A guest blog by Alison Strachan
Pursuing a creative dream can be liberating. It can breathe fresh air into your soul and fill you with the kind of mental energy that makes you believe your existence is worth something. For me, writing is how I am able to make sense of the world and express myself.
I believe that telling and retelling stories is one of the most important things we can do as humans. A great story can bridge divides of race, age and gender. Not only that, it can open people’s eyes to new cultures and enlighten them to different ways of thinking and bring comfort, hope, inspire empathy and so much more.
Being a great story-teller is something I aspire to be. I don’t aspire to be a writer, I know I am already one of those. But creating stories that really move people, that is something I want to be remembered for and it is the reason I write.
Since I began to take my writing more seriously my respect for artists of any kind has grown immensely. I can’t speak for every creative professional but I know from experience that there are many writers working at their craft in between family responsibilities and the jobs that pay their bills. Coupled with juggling everything, be able to consistently create, day after day is bloody hard work.
If you let it, the process can be mentally draining and stressful. We writers and artists tend to put a huge amount of pressure on ourselves to consistently create work that meets a high standard and pushing our brains to perform under these stressful conditions can have a greater effect.
If we aren’t careful our confidence in our ability wanes and it isn’t long before we are fighting a vicious cycle of doubt and stress-related writer’s/creator’s block. The good news is, there are ways to stand up to our artistic challenges. We need to work with our lives to enable us to keep our imagination sparking new ideas.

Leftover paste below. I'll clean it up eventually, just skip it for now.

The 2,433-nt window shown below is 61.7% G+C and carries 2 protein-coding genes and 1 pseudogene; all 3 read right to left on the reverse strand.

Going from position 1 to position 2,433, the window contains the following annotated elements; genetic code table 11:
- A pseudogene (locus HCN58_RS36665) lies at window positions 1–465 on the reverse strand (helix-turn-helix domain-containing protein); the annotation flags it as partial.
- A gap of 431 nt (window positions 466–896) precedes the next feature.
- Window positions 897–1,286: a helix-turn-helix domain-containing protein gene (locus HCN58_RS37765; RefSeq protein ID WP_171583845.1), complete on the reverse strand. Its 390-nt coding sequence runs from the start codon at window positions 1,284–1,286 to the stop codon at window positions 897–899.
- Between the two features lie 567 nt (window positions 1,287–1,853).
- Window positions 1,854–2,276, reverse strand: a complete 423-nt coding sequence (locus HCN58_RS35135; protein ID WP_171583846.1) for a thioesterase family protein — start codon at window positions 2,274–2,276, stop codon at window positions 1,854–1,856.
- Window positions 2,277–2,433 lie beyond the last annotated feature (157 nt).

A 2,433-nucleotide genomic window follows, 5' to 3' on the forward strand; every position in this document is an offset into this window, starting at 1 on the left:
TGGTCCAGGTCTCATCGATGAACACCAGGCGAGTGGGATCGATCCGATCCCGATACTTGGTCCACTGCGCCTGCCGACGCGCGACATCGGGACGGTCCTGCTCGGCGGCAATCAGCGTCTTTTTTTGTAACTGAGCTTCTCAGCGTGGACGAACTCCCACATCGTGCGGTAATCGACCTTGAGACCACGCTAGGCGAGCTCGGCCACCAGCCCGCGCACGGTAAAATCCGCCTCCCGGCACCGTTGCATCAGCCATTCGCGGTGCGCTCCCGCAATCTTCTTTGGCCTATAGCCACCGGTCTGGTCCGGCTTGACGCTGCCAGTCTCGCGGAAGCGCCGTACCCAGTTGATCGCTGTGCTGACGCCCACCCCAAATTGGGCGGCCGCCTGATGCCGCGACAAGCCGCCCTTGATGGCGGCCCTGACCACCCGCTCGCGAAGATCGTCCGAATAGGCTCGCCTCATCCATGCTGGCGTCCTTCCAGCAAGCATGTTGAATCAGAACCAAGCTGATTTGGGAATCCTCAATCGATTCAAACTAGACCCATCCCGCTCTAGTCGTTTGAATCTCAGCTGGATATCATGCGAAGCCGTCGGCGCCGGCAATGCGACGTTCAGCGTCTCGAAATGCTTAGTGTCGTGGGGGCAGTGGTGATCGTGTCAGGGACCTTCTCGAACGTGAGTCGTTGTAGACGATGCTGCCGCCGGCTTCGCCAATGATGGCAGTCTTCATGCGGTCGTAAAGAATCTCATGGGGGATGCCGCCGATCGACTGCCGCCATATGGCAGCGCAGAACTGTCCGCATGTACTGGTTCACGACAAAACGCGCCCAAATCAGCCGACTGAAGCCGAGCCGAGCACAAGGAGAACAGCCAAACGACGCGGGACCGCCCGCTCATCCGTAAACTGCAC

“Beware; for I am fearless, and therefore powerful.”
FRANKENSTEIN, MARY SHELLEY
One of the biggest factors with being able to find our creative energy and keep writing is managing our time. I blogged about time here and will give a quick overview here before focussing a little more on the creative process. For the purpose of this article I will be focussing on writers but the tips below can apply to any artist.
We have to hold back our fear of failing and make the time to write. To do this there are a few things I keep in mind in order to juggle my personal, professional and creative lives.
- Eliminate stress: I find that when I’m stressed I tend to just work harder – which in a writing context does not always work in my favour. In order for me to switch everything off I need to sit still with a cup of coffee or close my eyes and meditate for a little while, go for a walk, or switch to doing something menial (and I’ll explain why menial tasks work best soon). I need to stop thinking about what is making me stressed. (Note this could also be your writing).
- Prioritise Commitments: I needed to work out what my commitments were, but then instead of focussing on them, I needed to work out how to work around them. Timetabling didn’t work for me. What did, was working out which of my everyday tasks I had to do and which tasks were things I was choosing to do. It was easy then to make a conscious decision to write more and forego some of my non-essential things (such as watching television). I then made a promise to myself that I would stick to a regular writing routine.